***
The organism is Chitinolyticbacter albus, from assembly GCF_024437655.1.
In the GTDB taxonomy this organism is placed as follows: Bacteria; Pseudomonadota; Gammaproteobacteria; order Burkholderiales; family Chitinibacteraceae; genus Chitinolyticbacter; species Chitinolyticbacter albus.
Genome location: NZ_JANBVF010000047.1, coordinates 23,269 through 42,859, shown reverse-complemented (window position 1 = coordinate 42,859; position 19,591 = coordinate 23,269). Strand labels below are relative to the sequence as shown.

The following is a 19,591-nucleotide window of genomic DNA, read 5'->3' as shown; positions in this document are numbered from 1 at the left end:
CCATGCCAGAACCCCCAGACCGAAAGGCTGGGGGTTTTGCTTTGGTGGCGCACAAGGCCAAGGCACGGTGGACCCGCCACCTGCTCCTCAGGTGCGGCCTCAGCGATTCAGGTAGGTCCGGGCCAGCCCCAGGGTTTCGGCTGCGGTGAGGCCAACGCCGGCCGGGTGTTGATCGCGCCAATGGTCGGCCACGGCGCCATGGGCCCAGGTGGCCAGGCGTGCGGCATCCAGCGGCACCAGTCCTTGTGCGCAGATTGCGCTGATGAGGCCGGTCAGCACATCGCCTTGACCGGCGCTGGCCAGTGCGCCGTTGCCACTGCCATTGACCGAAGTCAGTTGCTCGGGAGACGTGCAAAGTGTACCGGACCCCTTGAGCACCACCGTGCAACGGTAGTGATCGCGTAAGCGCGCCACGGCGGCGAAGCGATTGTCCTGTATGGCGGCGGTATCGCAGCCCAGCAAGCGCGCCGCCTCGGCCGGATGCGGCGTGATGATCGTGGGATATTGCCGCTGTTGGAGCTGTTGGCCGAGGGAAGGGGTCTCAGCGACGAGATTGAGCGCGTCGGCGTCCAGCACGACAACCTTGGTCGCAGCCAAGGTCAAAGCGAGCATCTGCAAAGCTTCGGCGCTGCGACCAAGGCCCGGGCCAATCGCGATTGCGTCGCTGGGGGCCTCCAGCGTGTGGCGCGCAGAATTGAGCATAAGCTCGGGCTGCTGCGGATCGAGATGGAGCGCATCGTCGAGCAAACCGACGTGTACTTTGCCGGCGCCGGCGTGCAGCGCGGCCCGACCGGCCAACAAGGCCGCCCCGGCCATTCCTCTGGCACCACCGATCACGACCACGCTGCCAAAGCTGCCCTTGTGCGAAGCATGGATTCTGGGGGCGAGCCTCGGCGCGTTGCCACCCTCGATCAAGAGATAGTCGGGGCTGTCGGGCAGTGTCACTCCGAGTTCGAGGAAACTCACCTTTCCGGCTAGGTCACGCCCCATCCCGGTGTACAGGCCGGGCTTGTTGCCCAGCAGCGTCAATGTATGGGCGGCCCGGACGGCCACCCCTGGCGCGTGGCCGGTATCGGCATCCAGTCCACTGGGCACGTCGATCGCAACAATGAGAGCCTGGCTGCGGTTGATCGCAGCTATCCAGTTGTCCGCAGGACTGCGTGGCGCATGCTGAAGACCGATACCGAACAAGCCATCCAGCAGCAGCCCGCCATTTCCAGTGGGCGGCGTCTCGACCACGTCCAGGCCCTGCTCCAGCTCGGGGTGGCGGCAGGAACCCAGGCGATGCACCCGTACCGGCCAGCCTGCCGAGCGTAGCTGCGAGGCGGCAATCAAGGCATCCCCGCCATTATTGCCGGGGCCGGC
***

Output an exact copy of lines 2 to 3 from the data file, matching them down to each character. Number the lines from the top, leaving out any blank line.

In the GTDB taxonomy this organism is placed as follows: Bacteria; Pseudomonadota; Gammaproteobacteria; order Burkholderiales; family Chitinibacteraceae; genus Chitinolyticbacter; species Chitinolyticbacter albus.
Genome location: NZ_JANBVF010000047.1, coordinates 23,269 through 42,859, shown reverse-complemented (window position 1 = coordinate 42,859; position 19,591 = coordinate 23,269). Strand labels below are relative to the sequence as shown.